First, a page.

Scanning the rest of our small concert-going party -- my older brother Jeff, his wife Susan and myself -- and doing a quick threat assessment, the security man then added, "Will you all follow me . . . now" as he firmly motioned for us to hurry up and come along. The simple fact that this oversized fellow knew exactly in which seats to find the Wild party was enough to convince us that he was a properly authorized representative of all that is good in the universe -- namely, Neil Diamond -- rather than some nefarious figure curiously bent on leading us out of the Byrne Arena so that we would miss the Man's impending show. Frankly, when somebody hands you the Garden State, reformed Jew equivalent of a backstage pass to the Vatican, your first instinct isn't to look too terribly hard for any reasons to say "No."

So it was with a collective sense of urgency that we did exactly as we were told, dutifully abandoning our choice floor seats as we followed this polite and possibly armed man down a hall past a security checkpoint at which we were ceremoniously presented our priceless "All Access" stickers, then through a maze of backstage pre-show buzz. At long last, we reached the door of an unmarked room outside of which an even more intimidating security man stood guard, bravely placing himself in harm's way as the last wall of defense between the Man Who Would Be Diamond and our potentially lethal clan of shorter-than-average, mostly pudgy Jews.

Understandably, we were not privy to the next few moments of whispered, coded and official-sounding conversations. Then finally and thankfully -- after a series of very professional-sounding walkie talkie transmissions and a super-secret pattern of knocks -- the door in front of us opened and we were ushered in past what looked very much like the Gates of Heaven -- at least if you happen to be someone who actually liked Neil Diamond's performance in The Jazz Singer.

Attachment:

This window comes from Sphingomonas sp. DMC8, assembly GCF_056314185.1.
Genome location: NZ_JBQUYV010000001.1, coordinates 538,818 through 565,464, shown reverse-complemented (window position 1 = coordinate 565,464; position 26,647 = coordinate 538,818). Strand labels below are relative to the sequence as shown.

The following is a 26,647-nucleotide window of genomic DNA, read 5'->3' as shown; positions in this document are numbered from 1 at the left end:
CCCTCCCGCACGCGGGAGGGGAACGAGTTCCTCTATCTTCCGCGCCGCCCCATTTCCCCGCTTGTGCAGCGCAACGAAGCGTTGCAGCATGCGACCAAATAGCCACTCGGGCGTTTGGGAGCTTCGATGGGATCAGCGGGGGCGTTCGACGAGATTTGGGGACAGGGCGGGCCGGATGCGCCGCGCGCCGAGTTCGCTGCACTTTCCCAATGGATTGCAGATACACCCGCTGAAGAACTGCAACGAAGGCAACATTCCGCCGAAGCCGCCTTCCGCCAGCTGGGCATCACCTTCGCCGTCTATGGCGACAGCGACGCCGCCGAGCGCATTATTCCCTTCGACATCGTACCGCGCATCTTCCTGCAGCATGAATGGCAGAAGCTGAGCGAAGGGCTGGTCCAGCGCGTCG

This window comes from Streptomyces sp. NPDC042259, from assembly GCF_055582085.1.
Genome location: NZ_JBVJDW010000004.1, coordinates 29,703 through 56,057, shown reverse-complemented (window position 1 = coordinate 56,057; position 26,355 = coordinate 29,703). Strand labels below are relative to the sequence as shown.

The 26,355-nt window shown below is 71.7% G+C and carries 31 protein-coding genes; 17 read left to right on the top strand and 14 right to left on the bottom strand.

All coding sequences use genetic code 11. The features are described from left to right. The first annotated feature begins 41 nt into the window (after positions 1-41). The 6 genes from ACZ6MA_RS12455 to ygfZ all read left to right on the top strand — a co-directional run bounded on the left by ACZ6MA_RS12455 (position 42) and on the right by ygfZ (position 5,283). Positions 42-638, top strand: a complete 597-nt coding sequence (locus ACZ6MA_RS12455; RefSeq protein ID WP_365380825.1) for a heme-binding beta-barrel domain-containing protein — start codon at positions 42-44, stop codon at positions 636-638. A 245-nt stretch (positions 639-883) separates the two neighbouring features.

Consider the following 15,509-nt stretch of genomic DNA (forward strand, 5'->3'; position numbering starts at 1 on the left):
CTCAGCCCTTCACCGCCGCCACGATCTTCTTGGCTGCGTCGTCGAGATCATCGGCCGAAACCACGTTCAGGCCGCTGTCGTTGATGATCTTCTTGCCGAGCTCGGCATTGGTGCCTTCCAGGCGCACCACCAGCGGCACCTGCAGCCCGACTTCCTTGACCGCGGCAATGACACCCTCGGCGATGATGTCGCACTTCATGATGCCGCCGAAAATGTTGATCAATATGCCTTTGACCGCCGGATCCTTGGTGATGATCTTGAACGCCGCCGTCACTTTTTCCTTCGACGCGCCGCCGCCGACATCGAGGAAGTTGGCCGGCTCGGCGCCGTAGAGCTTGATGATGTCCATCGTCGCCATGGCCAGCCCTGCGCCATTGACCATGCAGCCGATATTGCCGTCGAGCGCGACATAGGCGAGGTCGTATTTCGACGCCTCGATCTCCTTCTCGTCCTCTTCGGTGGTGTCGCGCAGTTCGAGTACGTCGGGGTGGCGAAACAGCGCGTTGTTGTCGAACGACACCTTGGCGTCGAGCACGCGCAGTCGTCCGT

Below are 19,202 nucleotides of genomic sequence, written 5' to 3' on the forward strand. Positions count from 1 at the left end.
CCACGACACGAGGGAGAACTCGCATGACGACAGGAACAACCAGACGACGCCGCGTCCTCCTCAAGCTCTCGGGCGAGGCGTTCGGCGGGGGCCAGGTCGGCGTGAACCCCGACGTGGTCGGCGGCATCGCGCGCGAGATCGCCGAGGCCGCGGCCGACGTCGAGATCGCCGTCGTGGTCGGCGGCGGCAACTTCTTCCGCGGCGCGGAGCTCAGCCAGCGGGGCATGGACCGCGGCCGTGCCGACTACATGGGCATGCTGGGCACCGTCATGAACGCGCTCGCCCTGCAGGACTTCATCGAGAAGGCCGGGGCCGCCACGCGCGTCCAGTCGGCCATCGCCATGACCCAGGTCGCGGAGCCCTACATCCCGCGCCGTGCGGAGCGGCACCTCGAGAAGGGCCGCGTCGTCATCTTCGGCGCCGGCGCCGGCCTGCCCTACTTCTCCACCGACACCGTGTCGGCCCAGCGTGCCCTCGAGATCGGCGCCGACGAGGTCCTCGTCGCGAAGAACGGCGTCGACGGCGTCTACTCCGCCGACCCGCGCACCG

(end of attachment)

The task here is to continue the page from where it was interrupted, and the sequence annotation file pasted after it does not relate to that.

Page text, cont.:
And so while the rest of Diamond's flock faithfully waited in their seats just a few hundred yards and yet a million miles away, we alone were now being welcomed straight into the belly of the beast -- the inner sanctum of the Frog King himself, Neil Diamond. For anyone with a lifelong sweet tooth for "Cherry, Cherry" or "Crunchy Granola Suite," this moment in time truly was as good as it gets.

* * *

For as long as I can remember, Neil Diamond had been one of the more consistently appealing presences inside the Wild home at 25 Glenwood Road in Tenafly, New Jersey, an affluent New York City suburb whose population was even more white than Diamond's live audience. To be fair, for five glorious, irony-rich weeks in 1973 when I was twelve and suddenly concerned about the racial imbalance of my hometown, NBC broadcast a drama series about a black private eye called, of all things, Tenafly. The legend had it that some Hollywood hotshot was driving down Route 9W in Bergen County, spotted an exit sign in the corner of his eye, and somehow thought that the town's name had some of the urban cool of Superfly.

This Hollywood hotshot thought wrong. Tenafly wasn't a big hit show -- not even in Tenafly.

Neil Diamond, as I can personally attest, was big in Jersey well before Bruce Springsteen became The Boss. In our home in particular, his music was always near the very top of our pops. Coming of age in the early Seventies in a sort of dark ages after the breakup of the Beatles and before the rise of disco, the music of Neil Diamond took a central place both in our eight-track tape players and in our hearts & minds. Through his indelible and almost absurdly infectious songs, Diamond unknowingly provided the brooding yet beautiful soundtrack for the good, the bad and the ugly of our messy Wild Life. Heard most often in the full aural glamour of the sound systems of boxy station wagons that my mother drove, Diamond's passionate and poppy music spoke to us -- and to me in particular.

Through good times and even not-so-good times, Diamond offered suburban listeners like us the uplifting and radiant hope of "Sweet Caroline," for whom "Good times never seemed so good."